He's up to five acts right now - five completely different identities coming from the same person. When I saw him play as DJ Otefsu at CBGB's last year, his choice of records was actually way cooler than the bands playing. I asked him where the hell he got his records as I was eyeballing them from his couch, he said, "people who collect records just know". He described it as a "treasure hunt, it's fun. Especially with soundtrackie stuff, I can sometimes look at the song titles and go okay, there's a chase scene, a party scene, maybe there's going to be something useful there, but that also forms my own music, it always has."
One of his friends said to me that Otefsu meant prince of something in some language. It had to be a joke, right? I mean; it's just an anagram of Foetus. Wrong again, it actually means "handsome flame-haired prince" in a dialect of a tribe in Ghana. Seems about right.
One of his other acts is Baby Zizane, an improvisational act with Jim Coleman, ex-keyboard player from Cop Shoot Cop, which had one run in New York, but has toured mostly in Europe. It's two guys playing laptop music from their computers combined with visuals in the background. Mostly improvisational, it seems to me to be a frightening escapade.
"That's the beauty of doing something like that, because you're doing it on the fly and you either get great intuitive things, which can come from practice or from reading each other, knowing what works and what doesn't, or you can just have disasters, where no one really knows where it is. Yeah, so people say 'Wow, how did you synchronize that little voice coming in with that little girl skipping through the woods and stuff', and I have to tell them, well, it was just by accident. I think the visual element of Baby Zizanie is really important too because I like laptop music and I like laptop music live, but it's fucking boring to watch two people sitting at computers." Vicki Bennett from People Like Us is the latest visual artist to have worked with Baby Zizanie.
Despite claiming not to have an opinion about file-swapping and software like BearShare, he did prove to have a lot to say about it. "You know, I see it all happening, but you know, it's kind of like walking down to the ocean and yelling and asking the tide not to come in, because the genie's out of the bottle. Nothing that I can do or say is going to change it. There are people who are devoting their lives to it full-time and I don't know what my voice contributed to the argument has to with anything.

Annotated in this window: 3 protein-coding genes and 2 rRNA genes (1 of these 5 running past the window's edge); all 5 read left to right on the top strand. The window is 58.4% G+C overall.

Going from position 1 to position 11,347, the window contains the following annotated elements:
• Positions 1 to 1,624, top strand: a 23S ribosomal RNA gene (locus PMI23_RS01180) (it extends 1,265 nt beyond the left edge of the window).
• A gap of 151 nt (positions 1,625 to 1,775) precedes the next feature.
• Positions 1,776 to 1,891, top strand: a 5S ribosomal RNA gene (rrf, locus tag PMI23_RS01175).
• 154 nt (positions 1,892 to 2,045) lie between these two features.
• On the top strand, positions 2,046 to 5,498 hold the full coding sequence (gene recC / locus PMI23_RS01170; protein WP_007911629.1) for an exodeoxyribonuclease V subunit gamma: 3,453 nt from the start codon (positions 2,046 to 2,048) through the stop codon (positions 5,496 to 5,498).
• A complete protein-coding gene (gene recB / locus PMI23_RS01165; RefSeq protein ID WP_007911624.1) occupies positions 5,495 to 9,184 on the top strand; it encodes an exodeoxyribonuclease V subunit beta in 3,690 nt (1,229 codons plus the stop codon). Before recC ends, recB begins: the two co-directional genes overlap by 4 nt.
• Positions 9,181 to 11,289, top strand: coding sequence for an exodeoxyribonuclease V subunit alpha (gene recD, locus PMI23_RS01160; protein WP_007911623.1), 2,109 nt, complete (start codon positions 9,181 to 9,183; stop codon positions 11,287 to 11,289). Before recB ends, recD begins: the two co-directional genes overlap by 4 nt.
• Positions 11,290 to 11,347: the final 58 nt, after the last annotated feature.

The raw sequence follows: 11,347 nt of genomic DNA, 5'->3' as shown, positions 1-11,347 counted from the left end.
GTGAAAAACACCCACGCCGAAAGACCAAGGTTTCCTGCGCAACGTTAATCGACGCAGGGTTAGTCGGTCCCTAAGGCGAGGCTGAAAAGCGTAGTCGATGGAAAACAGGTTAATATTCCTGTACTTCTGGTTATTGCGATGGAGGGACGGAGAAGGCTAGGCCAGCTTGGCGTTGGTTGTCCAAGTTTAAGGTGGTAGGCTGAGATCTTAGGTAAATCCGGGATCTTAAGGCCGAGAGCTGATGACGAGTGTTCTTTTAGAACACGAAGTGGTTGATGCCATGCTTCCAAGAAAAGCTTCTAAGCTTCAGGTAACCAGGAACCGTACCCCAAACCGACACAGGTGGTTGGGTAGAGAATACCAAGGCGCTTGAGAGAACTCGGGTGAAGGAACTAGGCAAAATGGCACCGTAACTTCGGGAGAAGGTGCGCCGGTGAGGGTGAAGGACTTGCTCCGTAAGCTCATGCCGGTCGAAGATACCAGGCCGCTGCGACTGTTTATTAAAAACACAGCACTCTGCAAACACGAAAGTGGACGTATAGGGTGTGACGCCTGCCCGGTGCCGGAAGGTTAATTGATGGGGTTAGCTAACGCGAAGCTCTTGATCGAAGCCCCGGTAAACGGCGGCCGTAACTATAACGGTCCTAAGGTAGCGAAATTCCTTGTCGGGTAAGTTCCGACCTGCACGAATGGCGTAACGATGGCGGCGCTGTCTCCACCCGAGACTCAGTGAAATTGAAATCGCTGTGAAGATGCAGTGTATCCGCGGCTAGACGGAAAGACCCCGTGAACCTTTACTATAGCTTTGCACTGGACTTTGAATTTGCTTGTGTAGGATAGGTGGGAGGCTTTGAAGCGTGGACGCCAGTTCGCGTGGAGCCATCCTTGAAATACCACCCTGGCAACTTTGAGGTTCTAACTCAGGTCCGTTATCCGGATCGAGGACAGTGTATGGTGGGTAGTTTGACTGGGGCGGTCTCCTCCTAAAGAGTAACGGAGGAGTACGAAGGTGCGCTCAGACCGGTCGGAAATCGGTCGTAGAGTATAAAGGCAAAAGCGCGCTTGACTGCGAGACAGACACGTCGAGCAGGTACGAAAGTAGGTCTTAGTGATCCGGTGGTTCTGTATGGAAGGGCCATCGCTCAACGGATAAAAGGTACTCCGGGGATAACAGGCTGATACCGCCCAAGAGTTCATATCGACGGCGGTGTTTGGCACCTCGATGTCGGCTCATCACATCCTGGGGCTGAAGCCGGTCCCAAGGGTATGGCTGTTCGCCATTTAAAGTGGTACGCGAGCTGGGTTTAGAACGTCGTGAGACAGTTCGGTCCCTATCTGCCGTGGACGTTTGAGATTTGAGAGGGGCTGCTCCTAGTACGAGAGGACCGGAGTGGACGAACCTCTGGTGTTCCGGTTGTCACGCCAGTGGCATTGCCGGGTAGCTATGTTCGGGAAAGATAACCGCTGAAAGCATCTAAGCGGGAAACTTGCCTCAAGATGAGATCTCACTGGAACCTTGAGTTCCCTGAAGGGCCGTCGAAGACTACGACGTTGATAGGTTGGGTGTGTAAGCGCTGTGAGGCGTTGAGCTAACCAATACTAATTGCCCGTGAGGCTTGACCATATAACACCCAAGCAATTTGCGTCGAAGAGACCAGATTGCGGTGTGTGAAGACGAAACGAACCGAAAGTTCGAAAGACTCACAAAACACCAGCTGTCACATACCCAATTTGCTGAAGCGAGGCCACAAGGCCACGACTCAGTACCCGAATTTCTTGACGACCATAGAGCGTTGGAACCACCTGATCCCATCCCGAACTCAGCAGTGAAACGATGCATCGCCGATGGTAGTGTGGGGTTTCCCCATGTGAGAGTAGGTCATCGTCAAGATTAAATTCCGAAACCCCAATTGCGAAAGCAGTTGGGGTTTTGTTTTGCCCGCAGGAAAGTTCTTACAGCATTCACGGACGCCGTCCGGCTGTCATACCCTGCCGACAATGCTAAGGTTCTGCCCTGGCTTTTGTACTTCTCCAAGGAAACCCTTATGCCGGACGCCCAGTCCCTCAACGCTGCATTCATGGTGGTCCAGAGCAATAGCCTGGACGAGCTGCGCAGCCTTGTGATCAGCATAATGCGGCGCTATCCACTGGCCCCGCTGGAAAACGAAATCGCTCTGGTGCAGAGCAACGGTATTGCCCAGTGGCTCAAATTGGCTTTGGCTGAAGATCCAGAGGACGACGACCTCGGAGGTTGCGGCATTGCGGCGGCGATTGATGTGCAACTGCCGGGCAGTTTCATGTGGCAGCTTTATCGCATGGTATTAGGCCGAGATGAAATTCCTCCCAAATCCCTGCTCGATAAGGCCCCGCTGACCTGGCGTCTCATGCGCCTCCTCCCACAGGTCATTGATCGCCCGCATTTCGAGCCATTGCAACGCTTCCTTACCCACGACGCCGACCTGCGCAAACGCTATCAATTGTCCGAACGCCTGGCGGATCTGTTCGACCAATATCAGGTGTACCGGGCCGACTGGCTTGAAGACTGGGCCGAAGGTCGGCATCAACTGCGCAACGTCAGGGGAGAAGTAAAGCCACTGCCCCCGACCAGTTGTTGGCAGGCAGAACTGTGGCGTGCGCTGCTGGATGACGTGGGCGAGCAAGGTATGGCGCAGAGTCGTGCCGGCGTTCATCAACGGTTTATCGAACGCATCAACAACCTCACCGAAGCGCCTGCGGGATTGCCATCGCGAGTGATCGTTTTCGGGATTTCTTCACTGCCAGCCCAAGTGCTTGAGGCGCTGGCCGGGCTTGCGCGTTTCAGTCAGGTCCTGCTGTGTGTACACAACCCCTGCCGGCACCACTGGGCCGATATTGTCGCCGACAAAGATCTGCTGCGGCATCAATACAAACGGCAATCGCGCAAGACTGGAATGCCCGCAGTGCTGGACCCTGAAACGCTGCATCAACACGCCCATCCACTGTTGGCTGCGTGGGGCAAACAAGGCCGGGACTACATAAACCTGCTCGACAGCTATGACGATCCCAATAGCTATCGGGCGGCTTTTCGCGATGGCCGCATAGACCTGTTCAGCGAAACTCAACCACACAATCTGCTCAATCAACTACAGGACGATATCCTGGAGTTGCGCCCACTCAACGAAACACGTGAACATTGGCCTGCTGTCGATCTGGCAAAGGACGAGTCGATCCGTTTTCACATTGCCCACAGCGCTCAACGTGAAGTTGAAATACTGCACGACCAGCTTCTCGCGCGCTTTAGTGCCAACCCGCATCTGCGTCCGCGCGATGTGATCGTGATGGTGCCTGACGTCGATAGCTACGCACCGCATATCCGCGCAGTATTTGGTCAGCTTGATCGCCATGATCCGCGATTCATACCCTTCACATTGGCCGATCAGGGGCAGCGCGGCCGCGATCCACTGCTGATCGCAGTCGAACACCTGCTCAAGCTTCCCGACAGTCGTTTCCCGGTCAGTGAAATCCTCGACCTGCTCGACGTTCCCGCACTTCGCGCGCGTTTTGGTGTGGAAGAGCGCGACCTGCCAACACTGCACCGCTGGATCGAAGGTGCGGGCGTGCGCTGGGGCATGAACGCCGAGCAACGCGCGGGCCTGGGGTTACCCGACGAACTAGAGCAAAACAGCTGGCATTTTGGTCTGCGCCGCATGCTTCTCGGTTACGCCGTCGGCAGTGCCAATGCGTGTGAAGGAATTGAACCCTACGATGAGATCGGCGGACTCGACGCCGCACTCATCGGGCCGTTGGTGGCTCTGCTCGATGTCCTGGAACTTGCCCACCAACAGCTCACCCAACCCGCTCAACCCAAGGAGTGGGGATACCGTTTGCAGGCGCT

"But I do think it's dangerous that a whole generation thinks that they deserve to get music exclusively for free, and what the musicians are a free ride-along? I mean this is a fucking hell of a lot of work; this is not just something like puttering around and I have a day job at a dot-com or something. I think that I should be allowed to be in control of that and the way the whole Napster thing blew up - the whole Metallica business. Napster blew up really because someone took an unfinished song from their studio and put it out through Napster, and that's the point - where someone is saying 'I'm a Metallica fan, therefore I think that it's democratically right for everyone to have access to this'. And it's not their right at all; Metallica should have the final say over what of theirs is distributed, there's the argument. Is it going to be the death of copyright?"
He point out that there are not enough people going to concerts, where everyone can make a living doing music, because there's too many people making music now. He says that he thinks the whole process has been too democratised and that the availabilities of the means has devalued music. "Instead of a lot of quality music out there, there's a lot of content, and content is different. And I think that has devalued it.
"And I also think that maybe there use to be generations of people where music was the central core of what they did with their life, and their lifestyle, it's really important. And it really mattered to them, and now it's like for an ADD generation it's just another piece of upholstery, it's another piece of furniture, it's a decoration, and, none of those words are right... maybe it's an accessory to a lot of other things, you know, the Internet, video games, and DVDs and so on. And I thinků depends, it's changed a lot. There are many different layers to that cake. There's the real underground, then there's the fake underground, then there is the mainstream, all sorts of shit."
So, go to his website (www.foetus.org) and check out some of the latest audios such as "Radiolarian Ooze," you might be surprised to the see the evolution of Foetus, the persona which has a new CD coming out in the autumn of 2003. Consider everything, deny nothing, put your own spin on it, and you'll come out with brilliance almost every time. Well, that is, if you're Jim Thirlwell.
by Sandra Kay